SSH2: Industry insight – The delight of better control

Published: 8 August 2019

Introduction

Decarbonising heat is the biggest challenge the UK faces in terms of transforming the energy system to meet carbon reduction targets and achieve our clean growth ambitions.

Energy Systems Catapult is delivering the UK’s largest smart, consumer-focused project aimed at overcoming the barriers to the decarbonisation of residential heat – the Smart Systems and Heat (SSH) programme.

SSH Phase 2 (2017-2019) focused on running consumer trials of smart energy services, exploring new business models and market structures (including interoperability) and developing Local Area Energy Plans within three local authorities areas. SSH2 was funded by the Department for Business, Energy and Industrial Strategy.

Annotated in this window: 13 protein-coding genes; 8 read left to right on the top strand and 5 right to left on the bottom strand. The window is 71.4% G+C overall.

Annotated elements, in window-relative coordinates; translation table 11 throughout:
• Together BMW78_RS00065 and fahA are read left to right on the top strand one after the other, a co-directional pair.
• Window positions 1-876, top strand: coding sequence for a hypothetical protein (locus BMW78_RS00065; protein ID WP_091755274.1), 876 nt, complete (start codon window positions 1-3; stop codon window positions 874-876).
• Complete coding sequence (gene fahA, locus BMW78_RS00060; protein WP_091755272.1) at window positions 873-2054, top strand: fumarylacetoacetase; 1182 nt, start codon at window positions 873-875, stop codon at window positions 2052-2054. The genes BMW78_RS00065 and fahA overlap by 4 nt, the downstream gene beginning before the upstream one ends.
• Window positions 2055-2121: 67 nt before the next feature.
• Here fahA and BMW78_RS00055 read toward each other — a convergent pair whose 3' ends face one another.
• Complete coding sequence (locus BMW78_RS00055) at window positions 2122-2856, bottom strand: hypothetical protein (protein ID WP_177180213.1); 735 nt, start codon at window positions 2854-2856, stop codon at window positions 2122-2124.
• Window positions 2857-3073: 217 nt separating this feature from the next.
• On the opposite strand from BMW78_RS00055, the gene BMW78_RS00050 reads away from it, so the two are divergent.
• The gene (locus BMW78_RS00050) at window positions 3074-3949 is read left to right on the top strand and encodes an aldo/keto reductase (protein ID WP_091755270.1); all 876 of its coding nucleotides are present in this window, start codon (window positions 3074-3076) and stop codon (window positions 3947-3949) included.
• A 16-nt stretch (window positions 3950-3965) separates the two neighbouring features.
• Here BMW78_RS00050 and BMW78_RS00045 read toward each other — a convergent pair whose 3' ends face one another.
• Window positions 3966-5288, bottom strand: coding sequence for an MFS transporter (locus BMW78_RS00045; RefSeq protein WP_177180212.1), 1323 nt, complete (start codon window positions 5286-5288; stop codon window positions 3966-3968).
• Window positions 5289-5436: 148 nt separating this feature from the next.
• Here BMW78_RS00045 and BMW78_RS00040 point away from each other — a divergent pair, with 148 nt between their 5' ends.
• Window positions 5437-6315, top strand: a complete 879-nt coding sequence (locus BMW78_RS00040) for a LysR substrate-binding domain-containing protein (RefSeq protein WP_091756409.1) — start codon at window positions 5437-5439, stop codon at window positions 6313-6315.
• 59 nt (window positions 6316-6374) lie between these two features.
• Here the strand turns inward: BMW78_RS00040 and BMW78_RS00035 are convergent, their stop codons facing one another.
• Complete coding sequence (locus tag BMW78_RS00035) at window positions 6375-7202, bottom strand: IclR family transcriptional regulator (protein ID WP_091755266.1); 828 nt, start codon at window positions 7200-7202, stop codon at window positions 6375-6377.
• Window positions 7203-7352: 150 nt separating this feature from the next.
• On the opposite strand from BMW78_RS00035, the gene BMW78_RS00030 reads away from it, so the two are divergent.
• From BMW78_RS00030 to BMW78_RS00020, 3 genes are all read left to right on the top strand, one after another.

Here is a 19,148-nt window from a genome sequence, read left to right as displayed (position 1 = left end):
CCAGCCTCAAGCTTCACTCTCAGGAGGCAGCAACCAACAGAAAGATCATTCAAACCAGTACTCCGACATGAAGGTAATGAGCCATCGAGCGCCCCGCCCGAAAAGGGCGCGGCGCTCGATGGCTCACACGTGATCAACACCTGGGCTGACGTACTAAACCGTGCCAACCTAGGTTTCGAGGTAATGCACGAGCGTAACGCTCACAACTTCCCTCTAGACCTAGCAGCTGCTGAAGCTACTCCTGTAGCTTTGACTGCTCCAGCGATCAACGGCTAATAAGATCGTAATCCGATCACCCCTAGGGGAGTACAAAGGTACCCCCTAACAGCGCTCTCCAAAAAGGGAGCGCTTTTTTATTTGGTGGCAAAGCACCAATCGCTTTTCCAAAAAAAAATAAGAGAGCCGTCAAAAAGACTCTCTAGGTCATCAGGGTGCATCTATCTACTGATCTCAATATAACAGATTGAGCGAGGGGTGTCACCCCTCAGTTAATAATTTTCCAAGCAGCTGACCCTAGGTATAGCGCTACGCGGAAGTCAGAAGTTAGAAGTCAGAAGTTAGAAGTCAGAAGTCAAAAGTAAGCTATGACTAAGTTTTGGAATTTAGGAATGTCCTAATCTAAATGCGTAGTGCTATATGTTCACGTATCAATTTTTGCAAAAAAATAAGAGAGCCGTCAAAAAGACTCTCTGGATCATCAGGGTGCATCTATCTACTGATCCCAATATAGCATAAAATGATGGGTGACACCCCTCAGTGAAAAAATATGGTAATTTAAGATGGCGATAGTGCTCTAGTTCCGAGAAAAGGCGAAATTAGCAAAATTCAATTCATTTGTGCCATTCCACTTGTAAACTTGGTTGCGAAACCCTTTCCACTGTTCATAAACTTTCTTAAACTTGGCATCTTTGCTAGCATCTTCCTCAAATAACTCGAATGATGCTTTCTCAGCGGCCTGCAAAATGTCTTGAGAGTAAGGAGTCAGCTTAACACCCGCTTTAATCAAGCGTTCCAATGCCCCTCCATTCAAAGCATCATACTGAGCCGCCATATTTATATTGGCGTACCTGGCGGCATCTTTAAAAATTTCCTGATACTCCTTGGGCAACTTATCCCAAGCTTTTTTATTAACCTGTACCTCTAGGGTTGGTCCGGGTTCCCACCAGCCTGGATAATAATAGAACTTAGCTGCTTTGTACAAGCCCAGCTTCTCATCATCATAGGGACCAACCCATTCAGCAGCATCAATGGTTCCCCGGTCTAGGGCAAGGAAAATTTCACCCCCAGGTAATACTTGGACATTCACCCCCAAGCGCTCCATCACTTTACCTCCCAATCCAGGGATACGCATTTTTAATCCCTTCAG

Energy Systems Catapult research has shown that giving people better control over their heating can help them get much more comfortable and open the door to cutting carbon.

Over the last few winters, we created a Living Lab that gave 100 households the power to control the temperature of each room in their home from their smartphone. People loved having better control, though they used it in very different ways. The choices they made about how they wanted to heat their homes showed us lots of ways to give them better experiences from their heating.

This insight paper explains how digital technology can keep us warm at home, as well as cut carbon emissions.

Key points

  • People find their heating controls confusing and hard to use. Around two thirds of households have problems with drafts, damp, overheating, or something else. Most put up with a below par heating experience because they don’t know how to improve it.
  • In our Living Lab trials, different people valued different things when it came to their heating, but improving control seemed to benefit everyone.
  • When we gave people better controls, they chose to use less heating, without sacrificing their comfort. Nearly everyone chose to heat fewer rooms, with 85% deciding to heat less than half of their home. However, they did so for very different reasons.